Victoria L. Bradshaw--who as state labor commissioner cracked down on workplace abuses, including the alleged slave-labor garment factory in El Monte--has an employment problem of her own these days: She's out of work.
In a case of bad timing, Bradshaw last week announced that she was resigning from her labor post to become executive director of Pro-Wilson 1996, an organization intended to drum up support among women, business owners and community leaders for Gov. Pete Wilson's presidential campaign.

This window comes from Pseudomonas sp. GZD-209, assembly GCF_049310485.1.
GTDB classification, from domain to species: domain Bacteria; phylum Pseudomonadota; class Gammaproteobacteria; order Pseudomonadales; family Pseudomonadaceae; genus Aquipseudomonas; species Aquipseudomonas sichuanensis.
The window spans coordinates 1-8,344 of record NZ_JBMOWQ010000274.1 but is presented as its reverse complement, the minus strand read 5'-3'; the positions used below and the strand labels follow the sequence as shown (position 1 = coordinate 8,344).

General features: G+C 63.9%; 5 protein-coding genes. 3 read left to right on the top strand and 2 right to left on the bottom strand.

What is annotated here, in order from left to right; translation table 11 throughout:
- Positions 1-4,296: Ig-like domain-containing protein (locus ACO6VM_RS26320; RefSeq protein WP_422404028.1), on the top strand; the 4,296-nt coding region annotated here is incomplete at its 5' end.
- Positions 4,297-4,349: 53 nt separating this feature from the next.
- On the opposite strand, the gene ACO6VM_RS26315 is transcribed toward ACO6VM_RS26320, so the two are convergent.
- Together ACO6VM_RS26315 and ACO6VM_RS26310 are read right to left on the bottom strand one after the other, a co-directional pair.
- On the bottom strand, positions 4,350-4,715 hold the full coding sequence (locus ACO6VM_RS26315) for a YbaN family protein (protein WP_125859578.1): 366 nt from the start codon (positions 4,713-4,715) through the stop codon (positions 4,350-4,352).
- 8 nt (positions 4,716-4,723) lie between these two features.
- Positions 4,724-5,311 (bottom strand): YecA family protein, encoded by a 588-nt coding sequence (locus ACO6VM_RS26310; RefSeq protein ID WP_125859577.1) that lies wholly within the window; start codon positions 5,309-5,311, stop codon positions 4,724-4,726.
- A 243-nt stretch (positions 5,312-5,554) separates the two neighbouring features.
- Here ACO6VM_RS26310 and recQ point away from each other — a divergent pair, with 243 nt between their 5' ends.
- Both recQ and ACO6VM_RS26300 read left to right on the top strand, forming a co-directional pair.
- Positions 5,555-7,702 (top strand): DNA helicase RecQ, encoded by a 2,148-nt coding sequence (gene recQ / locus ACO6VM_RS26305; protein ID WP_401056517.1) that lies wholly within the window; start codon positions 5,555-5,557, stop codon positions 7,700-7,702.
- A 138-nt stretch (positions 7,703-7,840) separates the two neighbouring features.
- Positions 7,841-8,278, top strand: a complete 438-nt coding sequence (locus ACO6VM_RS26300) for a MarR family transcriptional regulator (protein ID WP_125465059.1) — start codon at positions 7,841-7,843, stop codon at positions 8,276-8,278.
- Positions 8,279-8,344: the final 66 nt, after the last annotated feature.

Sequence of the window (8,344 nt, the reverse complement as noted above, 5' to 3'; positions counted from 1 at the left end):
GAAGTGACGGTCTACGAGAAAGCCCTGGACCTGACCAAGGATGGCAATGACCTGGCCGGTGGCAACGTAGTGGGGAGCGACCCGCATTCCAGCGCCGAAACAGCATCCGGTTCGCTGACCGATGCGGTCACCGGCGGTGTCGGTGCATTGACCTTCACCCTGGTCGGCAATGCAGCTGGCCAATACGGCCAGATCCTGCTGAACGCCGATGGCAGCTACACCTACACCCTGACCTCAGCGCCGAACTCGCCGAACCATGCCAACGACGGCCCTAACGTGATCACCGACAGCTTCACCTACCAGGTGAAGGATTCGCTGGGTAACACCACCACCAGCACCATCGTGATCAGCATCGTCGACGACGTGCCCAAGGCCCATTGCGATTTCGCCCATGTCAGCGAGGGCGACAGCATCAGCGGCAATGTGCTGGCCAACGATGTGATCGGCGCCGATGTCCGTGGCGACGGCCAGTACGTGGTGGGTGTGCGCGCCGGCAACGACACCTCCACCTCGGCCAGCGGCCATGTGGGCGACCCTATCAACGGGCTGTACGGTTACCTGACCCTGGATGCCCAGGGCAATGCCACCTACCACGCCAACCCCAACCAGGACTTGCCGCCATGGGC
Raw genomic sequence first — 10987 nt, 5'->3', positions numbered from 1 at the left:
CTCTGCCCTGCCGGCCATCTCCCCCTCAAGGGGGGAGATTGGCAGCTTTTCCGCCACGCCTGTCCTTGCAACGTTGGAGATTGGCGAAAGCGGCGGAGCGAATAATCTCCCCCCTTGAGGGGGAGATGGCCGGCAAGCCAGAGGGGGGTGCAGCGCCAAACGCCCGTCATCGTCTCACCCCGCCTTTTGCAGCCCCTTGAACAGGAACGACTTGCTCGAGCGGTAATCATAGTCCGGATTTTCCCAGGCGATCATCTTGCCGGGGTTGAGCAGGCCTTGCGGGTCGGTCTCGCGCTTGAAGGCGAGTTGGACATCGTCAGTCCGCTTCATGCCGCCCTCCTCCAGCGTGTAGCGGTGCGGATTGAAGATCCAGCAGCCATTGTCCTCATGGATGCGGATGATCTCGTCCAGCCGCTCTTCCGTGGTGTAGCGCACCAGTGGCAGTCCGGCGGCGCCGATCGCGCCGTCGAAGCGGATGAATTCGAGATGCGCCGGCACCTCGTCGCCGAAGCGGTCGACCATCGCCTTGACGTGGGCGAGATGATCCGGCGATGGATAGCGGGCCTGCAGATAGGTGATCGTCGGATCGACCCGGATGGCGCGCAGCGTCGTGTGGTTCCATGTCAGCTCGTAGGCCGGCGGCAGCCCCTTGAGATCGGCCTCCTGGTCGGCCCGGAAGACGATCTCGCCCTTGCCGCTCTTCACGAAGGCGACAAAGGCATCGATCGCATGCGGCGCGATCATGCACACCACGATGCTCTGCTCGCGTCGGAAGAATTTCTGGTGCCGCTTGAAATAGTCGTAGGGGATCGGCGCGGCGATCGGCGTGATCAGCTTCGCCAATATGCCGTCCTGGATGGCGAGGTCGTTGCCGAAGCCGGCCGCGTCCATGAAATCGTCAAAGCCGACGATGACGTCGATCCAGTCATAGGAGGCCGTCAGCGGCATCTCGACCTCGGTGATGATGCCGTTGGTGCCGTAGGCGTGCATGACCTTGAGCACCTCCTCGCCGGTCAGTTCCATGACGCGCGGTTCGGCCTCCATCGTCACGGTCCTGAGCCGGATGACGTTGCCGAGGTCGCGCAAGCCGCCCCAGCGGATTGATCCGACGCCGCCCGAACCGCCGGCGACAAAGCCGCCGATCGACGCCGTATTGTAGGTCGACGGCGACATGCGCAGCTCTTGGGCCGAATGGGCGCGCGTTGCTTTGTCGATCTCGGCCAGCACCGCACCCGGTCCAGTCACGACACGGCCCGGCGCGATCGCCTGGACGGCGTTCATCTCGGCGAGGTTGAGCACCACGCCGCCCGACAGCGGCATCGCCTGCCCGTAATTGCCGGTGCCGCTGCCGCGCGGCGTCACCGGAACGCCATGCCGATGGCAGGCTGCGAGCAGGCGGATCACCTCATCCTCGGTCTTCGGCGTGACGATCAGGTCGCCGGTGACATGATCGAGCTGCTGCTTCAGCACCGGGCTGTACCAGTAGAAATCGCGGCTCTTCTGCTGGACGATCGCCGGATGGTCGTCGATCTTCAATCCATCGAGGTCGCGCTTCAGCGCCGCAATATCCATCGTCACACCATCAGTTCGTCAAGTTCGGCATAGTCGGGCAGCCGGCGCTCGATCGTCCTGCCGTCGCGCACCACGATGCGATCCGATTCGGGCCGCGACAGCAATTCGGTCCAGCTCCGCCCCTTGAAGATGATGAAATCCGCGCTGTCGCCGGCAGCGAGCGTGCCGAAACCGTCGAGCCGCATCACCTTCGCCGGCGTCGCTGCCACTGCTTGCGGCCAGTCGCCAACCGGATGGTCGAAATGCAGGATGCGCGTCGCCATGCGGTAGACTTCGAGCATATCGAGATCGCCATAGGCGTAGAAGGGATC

But on Friday, when Wilson pulled the plug on his presidential candidacy, Bradshaw found herself out of both jobs.
However, that situation shouldn't last long. Bradshaw, 46, a retail industry executive and consultant before becoming labor commissioner four years ago, is expected to be named by Wilson to another top state post shortly. Sacramento insiders say a good possibility is the now-vacant directorship of the Employment Development Department, a job that would put her in charge of a vastly larger budget and staff than in her old role.
While declining to comment directly on the EDD job, Bradshaw said she expects to stay with the Wilson Administration "in some capacity."